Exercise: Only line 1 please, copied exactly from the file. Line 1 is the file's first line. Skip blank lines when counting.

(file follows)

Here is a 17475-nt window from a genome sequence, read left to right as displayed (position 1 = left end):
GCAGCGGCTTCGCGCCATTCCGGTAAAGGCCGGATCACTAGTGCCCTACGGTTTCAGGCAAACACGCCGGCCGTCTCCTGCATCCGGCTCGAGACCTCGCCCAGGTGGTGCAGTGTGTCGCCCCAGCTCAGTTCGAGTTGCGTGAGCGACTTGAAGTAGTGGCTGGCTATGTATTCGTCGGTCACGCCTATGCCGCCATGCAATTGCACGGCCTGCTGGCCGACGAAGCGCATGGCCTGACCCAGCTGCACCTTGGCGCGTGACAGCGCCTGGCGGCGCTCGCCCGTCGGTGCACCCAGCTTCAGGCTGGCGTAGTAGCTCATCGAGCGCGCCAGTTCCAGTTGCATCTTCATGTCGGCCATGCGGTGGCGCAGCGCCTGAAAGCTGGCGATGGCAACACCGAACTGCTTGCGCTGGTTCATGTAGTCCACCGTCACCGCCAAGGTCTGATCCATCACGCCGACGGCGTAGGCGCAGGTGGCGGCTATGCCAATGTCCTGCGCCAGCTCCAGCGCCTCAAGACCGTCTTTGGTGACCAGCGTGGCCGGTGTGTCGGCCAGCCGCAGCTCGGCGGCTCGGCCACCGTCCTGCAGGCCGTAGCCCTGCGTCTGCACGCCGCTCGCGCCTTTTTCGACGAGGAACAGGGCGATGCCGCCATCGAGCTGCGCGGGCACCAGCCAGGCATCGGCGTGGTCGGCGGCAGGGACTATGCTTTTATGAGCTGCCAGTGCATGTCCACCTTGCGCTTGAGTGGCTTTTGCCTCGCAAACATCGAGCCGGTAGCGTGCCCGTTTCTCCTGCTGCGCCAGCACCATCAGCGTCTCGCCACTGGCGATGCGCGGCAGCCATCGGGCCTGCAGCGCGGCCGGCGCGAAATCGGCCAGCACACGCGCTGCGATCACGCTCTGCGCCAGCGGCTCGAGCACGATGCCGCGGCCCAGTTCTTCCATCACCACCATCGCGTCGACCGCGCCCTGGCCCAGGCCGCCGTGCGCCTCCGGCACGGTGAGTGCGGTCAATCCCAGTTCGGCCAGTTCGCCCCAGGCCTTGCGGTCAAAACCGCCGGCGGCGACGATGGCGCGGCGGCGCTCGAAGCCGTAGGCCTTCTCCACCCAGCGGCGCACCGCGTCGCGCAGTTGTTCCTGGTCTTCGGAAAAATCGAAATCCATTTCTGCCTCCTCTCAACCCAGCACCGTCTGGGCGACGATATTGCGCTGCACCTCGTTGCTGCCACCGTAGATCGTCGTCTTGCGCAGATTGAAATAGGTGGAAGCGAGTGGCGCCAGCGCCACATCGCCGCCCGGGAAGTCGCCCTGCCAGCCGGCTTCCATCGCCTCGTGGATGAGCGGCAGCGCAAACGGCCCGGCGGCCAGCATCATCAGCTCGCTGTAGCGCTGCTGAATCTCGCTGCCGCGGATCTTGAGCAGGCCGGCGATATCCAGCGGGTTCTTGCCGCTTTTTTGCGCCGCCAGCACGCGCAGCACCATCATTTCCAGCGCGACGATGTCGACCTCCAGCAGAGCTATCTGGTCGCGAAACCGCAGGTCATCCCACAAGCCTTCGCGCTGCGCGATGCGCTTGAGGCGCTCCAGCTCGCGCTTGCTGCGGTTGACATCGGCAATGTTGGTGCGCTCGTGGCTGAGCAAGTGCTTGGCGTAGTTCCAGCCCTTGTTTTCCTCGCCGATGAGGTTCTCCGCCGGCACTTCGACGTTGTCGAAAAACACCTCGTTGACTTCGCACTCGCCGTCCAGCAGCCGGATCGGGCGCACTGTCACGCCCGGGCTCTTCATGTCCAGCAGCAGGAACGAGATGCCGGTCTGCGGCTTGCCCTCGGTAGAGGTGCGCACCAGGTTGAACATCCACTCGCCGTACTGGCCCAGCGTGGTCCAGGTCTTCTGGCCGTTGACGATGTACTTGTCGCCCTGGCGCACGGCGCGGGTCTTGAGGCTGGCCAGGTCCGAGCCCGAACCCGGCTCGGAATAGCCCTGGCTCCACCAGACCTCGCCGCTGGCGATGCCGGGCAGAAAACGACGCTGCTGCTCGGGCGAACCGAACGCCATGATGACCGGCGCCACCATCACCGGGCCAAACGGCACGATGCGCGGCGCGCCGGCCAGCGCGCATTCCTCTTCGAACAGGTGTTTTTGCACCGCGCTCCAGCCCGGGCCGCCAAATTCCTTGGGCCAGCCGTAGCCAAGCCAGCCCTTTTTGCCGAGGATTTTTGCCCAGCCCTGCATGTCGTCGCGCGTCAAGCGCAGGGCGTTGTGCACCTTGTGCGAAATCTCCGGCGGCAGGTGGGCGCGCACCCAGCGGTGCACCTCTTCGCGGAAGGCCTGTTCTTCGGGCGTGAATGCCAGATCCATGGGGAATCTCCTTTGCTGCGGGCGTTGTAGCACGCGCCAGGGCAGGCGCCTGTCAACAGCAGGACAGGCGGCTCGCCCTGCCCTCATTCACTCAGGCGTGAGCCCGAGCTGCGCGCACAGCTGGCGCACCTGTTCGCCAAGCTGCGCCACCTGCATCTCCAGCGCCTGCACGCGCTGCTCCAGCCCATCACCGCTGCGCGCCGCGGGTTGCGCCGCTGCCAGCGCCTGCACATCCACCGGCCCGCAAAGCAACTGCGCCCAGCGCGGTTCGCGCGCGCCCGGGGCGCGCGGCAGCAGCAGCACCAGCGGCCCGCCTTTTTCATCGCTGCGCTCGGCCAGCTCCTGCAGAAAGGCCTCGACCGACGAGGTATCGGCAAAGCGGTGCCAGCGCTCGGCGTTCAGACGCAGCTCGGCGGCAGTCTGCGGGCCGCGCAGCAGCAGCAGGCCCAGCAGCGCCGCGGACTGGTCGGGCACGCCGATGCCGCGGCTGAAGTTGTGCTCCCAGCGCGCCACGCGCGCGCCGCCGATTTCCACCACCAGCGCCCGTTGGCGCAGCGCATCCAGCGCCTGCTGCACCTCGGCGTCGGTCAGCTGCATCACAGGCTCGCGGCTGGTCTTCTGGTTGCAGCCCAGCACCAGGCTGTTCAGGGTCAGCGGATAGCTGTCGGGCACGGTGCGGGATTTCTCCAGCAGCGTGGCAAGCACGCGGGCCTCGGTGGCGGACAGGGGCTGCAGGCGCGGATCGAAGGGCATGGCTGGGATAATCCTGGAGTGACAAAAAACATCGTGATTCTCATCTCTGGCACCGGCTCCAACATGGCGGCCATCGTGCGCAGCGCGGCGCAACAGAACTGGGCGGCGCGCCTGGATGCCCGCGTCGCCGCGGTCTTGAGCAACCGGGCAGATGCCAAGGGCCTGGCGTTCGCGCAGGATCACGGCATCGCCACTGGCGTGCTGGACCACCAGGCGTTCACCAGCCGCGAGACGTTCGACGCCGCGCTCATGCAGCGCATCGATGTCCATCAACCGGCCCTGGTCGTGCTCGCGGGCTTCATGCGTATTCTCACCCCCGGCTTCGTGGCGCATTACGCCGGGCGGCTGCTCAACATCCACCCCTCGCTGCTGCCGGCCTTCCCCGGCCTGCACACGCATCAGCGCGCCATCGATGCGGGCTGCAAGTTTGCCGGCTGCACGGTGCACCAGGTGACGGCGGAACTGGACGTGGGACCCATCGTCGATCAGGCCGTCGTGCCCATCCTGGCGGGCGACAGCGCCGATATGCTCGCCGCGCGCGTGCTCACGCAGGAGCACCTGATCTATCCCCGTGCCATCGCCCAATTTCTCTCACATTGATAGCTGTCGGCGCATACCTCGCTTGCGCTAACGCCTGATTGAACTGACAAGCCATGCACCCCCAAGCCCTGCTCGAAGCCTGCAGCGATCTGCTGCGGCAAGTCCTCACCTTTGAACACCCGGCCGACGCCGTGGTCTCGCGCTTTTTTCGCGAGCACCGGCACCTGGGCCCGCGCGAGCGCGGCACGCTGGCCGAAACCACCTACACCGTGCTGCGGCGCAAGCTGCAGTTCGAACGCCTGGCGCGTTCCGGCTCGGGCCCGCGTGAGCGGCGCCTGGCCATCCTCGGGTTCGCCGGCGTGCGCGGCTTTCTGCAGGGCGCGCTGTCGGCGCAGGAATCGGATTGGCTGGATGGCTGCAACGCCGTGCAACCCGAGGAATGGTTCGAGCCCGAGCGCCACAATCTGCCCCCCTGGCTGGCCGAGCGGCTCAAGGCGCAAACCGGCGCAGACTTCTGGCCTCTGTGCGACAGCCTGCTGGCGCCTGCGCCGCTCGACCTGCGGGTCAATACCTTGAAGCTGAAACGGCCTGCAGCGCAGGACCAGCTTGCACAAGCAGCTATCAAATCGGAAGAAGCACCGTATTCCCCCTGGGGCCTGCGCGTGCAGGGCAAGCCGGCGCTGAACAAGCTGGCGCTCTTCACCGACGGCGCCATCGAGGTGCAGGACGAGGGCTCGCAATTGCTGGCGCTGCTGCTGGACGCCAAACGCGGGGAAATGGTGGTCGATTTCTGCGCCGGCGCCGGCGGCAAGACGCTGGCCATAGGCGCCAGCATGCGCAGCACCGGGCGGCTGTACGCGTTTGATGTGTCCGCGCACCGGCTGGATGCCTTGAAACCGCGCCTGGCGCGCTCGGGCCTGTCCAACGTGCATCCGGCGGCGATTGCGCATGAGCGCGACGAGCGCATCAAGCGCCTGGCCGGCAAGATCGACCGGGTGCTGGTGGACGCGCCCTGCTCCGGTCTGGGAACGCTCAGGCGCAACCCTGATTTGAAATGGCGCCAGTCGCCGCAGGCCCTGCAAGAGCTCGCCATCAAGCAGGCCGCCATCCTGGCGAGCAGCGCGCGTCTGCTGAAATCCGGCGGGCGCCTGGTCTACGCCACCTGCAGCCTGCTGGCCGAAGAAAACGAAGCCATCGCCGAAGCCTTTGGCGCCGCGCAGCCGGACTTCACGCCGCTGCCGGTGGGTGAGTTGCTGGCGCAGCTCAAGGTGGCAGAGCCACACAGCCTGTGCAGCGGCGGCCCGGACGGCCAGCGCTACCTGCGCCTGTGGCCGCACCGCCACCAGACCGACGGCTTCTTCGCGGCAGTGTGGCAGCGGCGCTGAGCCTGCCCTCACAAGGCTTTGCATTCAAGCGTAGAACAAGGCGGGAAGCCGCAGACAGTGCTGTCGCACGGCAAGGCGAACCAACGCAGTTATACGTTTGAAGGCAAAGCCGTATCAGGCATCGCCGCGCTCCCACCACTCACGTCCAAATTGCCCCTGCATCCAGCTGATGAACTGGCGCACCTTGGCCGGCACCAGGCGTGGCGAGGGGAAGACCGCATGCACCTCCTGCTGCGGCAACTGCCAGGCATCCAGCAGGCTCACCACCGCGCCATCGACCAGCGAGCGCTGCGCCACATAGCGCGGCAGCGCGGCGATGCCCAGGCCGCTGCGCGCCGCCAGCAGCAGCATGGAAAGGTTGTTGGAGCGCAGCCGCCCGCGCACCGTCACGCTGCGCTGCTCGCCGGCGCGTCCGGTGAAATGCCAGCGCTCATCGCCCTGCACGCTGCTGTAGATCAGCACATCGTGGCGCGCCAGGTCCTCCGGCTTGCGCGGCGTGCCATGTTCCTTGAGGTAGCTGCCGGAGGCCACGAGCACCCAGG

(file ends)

Here is a 17475-nt window from a genome sequence, read left to right as displayed (position 1 = left end):